Washington’s Referendum 71, a measure approving the expansion of benefits provided under the state’s domestic partnership law, is projected to pass once all votes from Tuesday’s election are counted. About fifty percent of the ballots cast were counted as of yesterday, with 52 percent of voters approving the measure and 48 percent opposed, reports the New York Times. The state largely votes by mail, and final counts are expected late this week. A recent poll predicts that R-71 will pass by a slim margin of less than 82,000 votes out of 1.75 million ballots cast, according to the Seattle Post-Intelligencer.
The Washington legislature first established domestic partnerships in 2007. Early this year Governor Chris Gregoire signed the so-called “everything but marriage” bill, which granted domestic partners even more benefits that had previously applied only to married couples, reports the Seattle Times. These benefits include the right to use sick leave to care for a partner and adoption, child custody and child support rights. In an attempt to overturn the law, opponents of gay rights successfully lobbied to add the referendum on the issue to this year’s election.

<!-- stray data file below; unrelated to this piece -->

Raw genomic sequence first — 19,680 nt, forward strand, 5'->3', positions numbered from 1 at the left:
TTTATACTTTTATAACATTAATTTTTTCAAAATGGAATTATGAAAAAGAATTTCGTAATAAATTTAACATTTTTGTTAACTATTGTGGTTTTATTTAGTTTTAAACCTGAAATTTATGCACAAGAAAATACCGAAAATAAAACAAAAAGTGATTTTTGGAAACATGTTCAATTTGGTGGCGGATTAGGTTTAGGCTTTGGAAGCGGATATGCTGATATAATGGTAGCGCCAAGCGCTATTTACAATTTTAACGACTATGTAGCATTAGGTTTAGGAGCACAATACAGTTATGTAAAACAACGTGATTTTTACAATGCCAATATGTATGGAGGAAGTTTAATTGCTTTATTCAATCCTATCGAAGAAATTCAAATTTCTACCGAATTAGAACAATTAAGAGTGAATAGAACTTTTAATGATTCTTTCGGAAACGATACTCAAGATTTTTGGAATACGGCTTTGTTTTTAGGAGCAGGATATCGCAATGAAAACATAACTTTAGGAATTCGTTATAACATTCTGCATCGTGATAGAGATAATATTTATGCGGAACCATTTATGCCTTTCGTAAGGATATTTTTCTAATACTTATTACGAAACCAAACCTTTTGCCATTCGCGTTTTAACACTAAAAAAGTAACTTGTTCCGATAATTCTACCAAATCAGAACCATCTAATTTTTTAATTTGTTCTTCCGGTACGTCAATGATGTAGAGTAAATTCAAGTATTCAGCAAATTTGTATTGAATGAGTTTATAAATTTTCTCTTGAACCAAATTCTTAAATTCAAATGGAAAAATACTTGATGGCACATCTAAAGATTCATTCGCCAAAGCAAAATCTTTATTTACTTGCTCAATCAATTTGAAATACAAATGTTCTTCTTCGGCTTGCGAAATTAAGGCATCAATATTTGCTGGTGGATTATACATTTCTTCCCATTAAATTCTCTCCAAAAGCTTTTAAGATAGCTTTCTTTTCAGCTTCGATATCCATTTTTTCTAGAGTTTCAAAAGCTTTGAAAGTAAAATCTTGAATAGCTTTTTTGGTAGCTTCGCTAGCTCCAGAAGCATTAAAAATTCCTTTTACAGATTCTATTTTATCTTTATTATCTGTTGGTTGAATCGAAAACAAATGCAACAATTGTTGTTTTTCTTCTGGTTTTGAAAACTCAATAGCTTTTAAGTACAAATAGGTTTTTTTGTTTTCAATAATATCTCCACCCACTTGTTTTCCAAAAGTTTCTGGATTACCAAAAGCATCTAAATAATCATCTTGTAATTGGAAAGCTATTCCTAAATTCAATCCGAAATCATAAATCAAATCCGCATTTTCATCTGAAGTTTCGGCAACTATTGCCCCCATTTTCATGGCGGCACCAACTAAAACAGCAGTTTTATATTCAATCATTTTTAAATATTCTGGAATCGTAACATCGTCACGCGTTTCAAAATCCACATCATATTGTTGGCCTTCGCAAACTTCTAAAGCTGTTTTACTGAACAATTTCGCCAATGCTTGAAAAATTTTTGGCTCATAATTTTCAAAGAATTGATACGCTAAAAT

If R-71 passes, it will mark the first time gay rights are upheld by voters in any state election across the country, according to the Seattle Times.